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age of eight. His father, a coal miner, had played banjo strictly as a pastime. The banjo style (or “banjer” as Travis called it) he played is now called “frailing,” the predominant method used by hillbilly performers before Earl Scruggs developed the three-finger style associated with bluegrass. When he was twelve, he was given a guitar that his older brother Taylor had built. Taylor Travis was also a coal miner, but left to work in an Indiana factory, leaving the guitar behind for Merle.

Merle met Mose Rager and Ike Everly when the two were working as coal miners in Drakesboro in 1934 or 1935. Other guitarists in the area played the finger-and thumb style Rager and Everly used, and Travis was drawn immediately to the catchy, rhythmic, black-influenced sound and sought to imitate it. Rager and Everly played country tunes from white tradition, just as every other musician in Muhlenberg County did. But in addition, they played a variety of tunes from black tradition as well as ragtime favorites and Tin Pan Alley numbers. The Original Dixieland Jazz Band’s “Tiger Rag” was one tune that crossed musical and racial lines alike, played by string bands in addition to horn bands. The two also excelled at popular standards, such as “I’ll See You in My Dreams.” And, since music was less and less learned in a vacuum or solely from oral tradition, they copied songs they heard on the radio by popular network artists such as Paul Whiteman, whose Rhythm Boys included a young singer named Bing Crosby. Travis recalled being fascinated by phonograph records his family owned by artists such as Carson Robison and Vernon Dalhart, records that were ubiquitous in many a country household. But there were also hillbilly and pop guitarists who had a tremendous impact on Travis’ early technique. Specifically, these included Georgia’s Chris Bouchillon (the creator of the talking blues) pop entertainer Nick Lucas, and jazz guitarist Eddie Lang.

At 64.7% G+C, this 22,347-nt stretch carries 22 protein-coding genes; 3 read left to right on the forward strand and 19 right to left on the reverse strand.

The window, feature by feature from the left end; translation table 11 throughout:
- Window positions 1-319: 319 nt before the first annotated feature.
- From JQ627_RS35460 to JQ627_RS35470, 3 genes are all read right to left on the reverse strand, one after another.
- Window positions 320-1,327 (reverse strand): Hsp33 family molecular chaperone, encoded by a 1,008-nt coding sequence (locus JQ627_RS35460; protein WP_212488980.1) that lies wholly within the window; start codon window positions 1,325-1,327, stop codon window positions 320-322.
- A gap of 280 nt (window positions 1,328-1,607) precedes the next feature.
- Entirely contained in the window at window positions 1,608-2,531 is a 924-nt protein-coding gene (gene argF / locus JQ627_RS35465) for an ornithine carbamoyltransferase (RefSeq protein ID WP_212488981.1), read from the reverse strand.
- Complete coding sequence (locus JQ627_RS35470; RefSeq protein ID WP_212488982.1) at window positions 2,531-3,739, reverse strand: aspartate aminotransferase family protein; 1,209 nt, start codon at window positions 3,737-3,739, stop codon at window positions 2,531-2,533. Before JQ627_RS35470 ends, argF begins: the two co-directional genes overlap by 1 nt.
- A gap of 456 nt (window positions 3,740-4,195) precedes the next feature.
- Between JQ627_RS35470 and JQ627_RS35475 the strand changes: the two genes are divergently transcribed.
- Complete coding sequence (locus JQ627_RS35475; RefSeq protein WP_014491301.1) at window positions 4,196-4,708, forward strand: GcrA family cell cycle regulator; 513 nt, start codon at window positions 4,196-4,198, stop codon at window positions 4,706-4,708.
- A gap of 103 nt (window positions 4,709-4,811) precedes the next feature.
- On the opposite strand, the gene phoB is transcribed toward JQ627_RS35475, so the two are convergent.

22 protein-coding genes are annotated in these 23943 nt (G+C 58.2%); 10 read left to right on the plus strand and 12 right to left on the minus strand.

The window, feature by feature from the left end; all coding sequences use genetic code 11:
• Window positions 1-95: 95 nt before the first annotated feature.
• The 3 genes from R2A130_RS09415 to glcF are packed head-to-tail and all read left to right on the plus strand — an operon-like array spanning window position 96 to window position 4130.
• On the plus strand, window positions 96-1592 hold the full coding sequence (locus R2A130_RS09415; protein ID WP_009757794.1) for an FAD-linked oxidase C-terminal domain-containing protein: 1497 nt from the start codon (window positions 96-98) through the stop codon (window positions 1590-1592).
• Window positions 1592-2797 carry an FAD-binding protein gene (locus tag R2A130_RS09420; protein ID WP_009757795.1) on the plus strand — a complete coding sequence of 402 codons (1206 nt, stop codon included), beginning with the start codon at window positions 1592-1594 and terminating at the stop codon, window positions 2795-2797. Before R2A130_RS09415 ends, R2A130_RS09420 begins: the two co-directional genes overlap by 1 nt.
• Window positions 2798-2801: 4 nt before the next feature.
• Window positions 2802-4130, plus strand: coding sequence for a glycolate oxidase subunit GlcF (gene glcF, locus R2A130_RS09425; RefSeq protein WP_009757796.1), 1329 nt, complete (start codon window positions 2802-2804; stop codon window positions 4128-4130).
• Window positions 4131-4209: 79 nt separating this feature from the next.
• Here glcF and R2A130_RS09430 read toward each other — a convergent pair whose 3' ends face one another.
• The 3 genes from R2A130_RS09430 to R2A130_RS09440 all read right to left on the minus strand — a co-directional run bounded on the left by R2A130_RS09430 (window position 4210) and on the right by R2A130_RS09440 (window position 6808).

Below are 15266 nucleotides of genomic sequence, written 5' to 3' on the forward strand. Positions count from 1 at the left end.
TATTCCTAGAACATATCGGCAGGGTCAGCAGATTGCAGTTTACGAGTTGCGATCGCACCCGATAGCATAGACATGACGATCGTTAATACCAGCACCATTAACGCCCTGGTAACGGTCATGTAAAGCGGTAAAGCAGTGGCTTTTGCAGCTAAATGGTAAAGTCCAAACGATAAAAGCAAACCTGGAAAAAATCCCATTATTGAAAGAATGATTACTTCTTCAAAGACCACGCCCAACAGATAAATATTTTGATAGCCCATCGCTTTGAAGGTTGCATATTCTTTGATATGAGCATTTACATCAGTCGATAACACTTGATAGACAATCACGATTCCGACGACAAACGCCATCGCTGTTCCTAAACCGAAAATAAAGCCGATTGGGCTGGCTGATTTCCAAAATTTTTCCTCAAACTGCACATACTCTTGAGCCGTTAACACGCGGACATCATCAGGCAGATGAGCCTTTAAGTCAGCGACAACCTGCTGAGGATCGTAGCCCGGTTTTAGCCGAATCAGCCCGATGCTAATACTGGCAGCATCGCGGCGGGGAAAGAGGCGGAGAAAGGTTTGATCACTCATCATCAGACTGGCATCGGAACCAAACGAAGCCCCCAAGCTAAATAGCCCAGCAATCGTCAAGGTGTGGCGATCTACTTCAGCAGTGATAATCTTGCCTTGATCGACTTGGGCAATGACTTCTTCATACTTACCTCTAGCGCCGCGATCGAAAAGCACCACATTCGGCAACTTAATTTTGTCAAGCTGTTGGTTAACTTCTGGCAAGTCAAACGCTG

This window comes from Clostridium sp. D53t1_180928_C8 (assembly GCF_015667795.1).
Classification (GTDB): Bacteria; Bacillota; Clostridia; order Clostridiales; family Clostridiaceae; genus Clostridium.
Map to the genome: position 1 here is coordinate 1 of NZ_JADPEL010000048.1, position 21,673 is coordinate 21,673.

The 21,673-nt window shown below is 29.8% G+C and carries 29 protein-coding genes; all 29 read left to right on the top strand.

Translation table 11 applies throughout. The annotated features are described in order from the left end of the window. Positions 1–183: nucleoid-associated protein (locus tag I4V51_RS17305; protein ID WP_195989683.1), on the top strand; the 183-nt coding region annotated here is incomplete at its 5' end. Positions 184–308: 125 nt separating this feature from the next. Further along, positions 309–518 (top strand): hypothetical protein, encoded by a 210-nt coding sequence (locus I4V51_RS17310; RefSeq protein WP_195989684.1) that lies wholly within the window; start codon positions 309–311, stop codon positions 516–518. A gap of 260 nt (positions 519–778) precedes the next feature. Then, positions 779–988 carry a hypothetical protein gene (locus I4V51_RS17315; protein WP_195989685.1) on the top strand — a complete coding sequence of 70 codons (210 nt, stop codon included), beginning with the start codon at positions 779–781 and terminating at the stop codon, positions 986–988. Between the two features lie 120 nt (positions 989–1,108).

Eventually, Travis began playing in amateur shows in and around his home town in Kentucky. He would catch a train to Evansville, Indiana, about sixty miles away, to visit his brother and also to play in contests. It was in Evansville in 1936 that Travis made his first radio appearance, at a dance marathon. This led to his performing regularly on the radio with acts such as the Tennessee Tom Cats and the Knox County Knockabouts.


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